When Houston, Texas, received over five feet of rain from Hurricane Harvey in August 2017, authorities at the nearby Lake Conroe dam decided to open the spillways and release a massive amount of water. The release rate was extremely powerful and similar to that of Niagara Falls.
This action resulted in the water moving counterclockwise, much like a drain in a sink or bathtub, which loosened and pushed boats, uprooted trees and various other debris into the Playa Vista Conroe Condominiums boat dock slips. Twenty-two slips were damaged overall, leading the condominium association to make a $208,177.44 claim against its insurance company. The claim was denied by Insurance Company of the West, which stated that damage from a hurricane was not included in the policy.
On March 5, 2021, the 5th Circuit Court of Appeals ruled that Insurance Company of the West must pay the Playa Vista Conroe condominium association $190,827.50 for the boat dock damage caused by the hurricane. In addition, the insurer was ordered to pay the $50,000 in legal fees incurred by the condo association. Judge Andrew Oldham openly criticized the insurance company's legal team, stating its argument was "absurd" and created simply to deflect mistakes it had made during the litigation process.
The court statement revealed that Insurance Company of the West wrote its insurance contracts in such a way to avoid any burden of proof. Under Texas law, there exists a framework of "burden shifting" where the insured party is obligated to establish coverage, but the insurance company itself is obligated to prove there is any applicable exception.
The court also established that the insurance company sold a policy that excluded damage from flooding due to tropical storms and hurricanes to Playa Vista Condominiums. In the policy, "flood" was defined as "inundation of water on typically dry land." While the insurer paid an extra endorsement fee for damage from flooding, it also had an exclusion for flood damage to the docks and boat slips.
It was not clear why Insurance Company of the West had created the policy in such a way to exclude damage claims to property that is situated on water and not on land. The court determined that since the insurer was responsible for the way the policy was written, it would have to suffer the consequences of the language it chose.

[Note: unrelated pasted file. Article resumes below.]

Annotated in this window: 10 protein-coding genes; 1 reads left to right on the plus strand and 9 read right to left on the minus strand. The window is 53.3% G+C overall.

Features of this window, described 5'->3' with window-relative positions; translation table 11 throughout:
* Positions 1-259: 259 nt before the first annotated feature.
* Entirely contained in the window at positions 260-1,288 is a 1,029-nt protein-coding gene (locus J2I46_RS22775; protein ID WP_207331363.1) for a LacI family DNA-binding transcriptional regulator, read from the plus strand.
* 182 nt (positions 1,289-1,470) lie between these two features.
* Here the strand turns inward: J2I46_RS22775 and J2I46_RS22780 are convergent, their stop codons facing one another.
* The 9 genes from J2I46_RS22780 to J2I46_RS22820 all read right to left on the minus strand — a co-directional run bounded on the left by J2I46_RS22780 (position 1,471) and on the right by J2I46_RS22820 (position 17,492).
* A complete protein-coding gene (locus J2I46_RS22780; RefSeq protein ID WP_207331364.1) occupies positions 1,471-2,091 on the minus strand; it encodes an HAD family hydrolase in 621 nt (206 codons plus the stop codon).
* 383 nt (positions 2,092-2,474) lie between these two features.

When the Playa Vista condominium association filed its lawsuit, Insurance Company of the West had the case moved to the US District Court for Southern Texas, located in Houston. In an affidavit, Robert Copes, the president of the condo association, said the boats weathered the direct rainfall from Hurricane Harvey but were later damaged by the suction effect created when the San Jacinto Water Authority ordered the water release from Lake Conroe. The suction resulted in mass amounts of debris being pulled in from every part of the lake, which caused the boat slips to be destroyed.
The insurance company decided not to challenge the testimony from Robert Copes but instead enter into a stipulation with Playa Vista Condominiums that stated the damage was directly caused by the water release instead of the hurricane.
After the condominium association received a summary judgment in its favor, the insurance company filed its own motion for a summary judgment. It presented an argument for dismissal of the case because Playa Vista admitted that the boat slip destruction was caused by a body of government, which was not covered by the insurance policy.
Despite this argument, the 5th Circuit Court did not accept that Insurance Company of the West had established a victory by way of a legal loophole. The court said the effort was "too little, too late," and if the insurer wanted to win the case through "exclusion of a governmental body," it had the obligation to raise the issue during the summary judgment phase of the trial.
Hurricane Harvey caused more than $125 billion in damage during its life cycle, the majority of which was caused by torrential rains in the greater Houston area and along the southeast coast of Texas. A total of 106 people lost their lives, and the name "Harvey" was retired from the list of storm names in 2018.
U.S. firms continue to mask up in Texas despite the rollback of its statewide mask mandate. Target Corp, Macy's, General Motors, and Toyota Motor plan to keep Covid-19 safety protocols in place regardless of Governor Greg Abbott's move to lift the mask requirement and fully reopen the state for business.
As of Wednesday, Texans will no longer be subject to a statewide mandate to wear masks in public. All businesses have the go-ahead to resume operations at full capacity with protections in place to prevent residents from being penalized for not wearing a mask.